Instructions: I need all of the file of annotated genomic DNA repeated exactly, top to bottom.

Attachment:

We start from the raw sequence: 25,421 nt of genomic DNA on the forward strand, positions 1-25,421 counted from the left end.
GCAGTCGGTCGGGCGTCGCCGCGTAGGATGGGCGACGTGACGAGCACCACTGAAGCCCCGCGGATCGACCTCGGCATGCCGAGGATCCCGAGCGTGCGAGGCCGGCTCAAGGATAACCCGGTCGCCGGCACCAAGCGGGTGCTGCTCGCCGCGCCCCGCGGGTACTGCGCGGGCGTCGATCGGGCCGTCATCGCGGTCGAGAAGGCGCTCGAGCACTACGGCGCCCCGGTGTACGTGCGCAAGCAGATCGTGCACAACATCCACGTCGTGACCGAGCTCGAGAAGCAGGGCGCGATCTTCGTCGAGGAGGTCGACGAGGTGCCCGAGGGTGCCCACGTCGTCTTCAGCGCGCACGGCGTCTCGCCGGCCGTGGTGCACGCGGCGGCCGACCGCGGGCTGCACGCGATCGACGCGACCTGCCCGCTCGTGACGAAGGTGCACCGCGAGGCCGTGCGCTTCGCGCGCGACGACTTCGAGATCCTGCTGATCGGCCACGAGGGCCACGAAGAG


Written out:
We start from the raw sequence: 25,421 nt of genomic DNA on the forward strand, positions 1-25,421 counted from the left end.
GCAGTCGGTCGGGCGTCGCCGCGTAGGATGGGCGACGTGACGAGCACCACTGAAGCCCCGCGGATCGACCTCGGCATGCCGAGGATCCCGAGCGTGCGAGGCCGGCTCAAGGATAACCCGGTCGCCGGCACCAAGCGGGTGCTGCTCGCCGCGCCCCGCGGGTACTGCGCGGGCGTCGATCGGGCCGTCATCGCGGTCGAGAAGGCGCTCGAGCACTACGGCGCCCCGGTGTACGTGCGCAAGCAGATCGTGCACAACATCCACGTCGTGACCGAGCTCGAGAAGCAGGGCGCGATCTTCGTCGAGGAGGTCGACGAGGTGCCCGAGGGTGCCCACGTCGTCTTCAGCGCGCACGGCGTCTCGCCGGCCGTGGTGCACGCGGCGGCCGACCGCGGGCTGCACGCGATCGACGCGACCTGCCCGCTCGTGACGAAGGTGCACCGCGAGGCCGTGCGCTTCGCGCGCGACGACTTCGAGATCCTGCTGATCGGCCACGAGGGCCACGAAGAG